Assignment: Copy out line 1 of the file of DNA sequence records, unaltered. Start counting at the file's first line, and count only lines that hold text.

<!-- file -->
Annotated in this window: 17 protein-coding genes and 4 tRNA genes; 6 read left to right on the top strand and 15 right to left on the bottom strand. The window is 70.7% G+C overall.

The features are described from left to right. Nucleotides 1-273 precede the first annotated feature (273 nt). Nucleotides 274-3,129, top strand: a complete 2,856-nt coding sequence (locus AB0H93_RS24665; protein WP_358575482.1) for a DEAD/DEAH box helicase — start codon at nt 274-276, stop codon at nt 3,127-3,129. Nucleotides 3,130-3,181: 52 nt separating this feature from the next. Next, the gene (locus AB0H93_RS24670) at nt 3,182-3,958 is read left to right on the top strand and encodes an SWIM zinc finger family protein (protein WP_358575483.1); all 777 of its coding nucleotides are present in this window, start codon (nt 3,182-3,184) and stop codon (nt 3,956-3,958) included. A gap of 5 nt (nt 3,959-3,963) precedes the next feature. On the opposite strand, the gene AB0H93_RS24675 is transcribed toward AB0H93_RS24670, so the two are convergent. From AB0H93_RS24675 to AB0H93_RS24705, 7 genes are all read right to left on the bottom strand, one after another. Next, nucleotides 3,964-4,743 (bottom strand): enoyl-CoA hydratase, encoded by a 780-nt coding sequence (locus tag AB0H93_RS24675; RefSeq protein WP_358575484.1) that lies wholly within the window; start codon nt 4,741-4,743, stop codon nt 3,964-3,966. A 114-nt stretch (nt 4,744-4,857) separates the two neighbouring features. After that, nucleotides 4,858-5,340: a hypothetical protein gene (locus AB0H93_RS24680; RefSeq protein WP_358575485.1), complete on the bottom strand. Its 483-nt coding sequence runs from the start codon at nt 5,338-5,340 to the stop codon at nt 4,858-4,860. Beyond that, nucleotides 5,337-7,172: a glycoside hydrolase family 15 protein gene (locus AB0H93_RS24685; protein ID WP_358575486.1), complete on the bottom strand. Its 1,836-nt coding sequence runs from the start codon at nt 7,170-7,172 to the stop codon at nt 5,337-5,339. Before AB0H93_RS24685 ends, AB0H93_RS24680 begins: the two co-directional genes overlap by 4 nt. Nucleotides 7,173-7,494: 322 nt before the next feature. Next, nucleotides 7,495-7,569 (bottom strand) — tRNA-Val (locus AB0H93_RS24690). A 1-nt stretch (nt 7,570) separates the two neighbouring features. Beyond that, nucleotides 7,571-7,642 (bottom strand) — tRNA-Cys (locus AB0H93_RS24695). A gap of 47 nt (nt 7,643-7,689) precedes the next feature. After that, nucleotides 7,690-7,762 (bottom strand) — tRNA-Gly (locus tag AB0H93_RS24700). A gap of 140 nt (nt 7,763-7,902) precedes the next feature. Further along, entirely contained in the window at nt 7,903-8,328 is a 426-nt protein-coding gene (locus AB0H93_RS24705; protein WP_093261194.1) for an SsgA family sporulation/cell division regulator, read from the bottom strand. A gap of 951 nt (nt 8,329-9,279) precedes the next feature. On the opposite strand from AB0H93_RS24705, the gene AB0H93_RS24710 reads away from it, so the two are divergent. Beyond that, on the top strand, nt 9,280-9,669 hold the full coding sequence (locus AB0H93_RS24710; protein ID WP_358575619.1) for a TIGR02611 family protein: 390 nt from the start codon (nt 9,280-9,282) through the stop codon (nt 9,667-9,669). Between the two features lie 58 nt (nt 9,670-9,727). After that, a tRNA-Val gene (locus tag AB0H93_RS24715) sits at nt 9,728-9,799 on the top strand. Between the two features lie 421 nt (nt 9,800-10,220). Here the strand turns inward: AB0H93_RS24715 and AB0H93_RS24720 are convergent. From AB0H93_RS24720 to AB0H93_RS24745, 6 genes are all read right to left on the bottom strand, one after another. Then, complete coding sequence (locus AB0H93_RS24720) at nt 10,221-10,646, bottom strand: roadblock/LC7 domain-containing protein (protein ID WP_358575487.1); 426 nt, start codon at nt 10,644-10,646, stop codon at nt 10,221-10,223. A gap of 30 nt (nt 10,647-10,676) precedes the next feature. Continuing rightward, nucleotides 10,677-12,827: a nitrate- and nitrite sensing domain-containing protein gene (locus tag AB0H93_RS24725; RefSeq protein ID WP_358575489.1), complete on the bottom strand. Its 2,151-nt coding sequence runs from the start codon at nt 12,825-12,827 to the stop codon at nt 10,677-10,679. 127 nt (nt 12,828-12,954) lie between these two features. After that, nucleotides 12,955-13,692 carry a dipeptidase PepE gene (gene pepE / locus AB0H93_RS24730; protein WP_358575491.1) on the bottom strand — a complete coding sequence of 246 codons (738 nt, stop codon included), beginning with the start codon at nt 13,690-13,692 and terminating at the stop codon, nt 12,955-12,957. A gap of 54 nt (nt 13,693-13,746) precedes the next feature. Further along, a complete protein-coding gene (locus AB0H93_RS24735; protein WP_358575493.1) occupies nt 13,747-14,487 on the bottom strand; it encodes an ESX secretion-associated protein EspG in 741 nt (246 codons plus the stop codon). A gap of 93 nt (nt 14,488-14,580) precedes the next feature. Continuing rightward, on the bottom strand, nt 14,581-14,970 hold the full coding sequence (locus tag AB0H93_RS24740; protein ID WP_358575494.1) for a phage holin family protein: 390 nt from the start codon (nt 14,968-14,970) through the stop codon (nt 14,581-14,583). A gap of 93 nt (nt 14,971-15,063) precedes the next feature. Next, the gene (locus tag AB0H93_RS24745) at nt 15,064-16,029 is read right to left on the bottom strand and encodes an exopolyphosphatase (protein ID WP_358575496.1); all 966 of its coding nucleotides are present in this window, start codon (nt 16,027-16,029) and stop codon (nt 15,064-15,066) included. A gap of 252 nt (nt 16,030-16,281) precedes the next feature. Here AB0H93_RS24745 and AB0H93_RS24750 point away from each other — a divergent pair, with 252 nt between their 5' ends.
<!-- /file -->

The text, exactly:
Annotated in this window: 17 protein-coding genes and 4 tRNA genes; 6 read left to right on the top strand and 15 right to left on the bottom strand. The window is 70.7% G+C overall.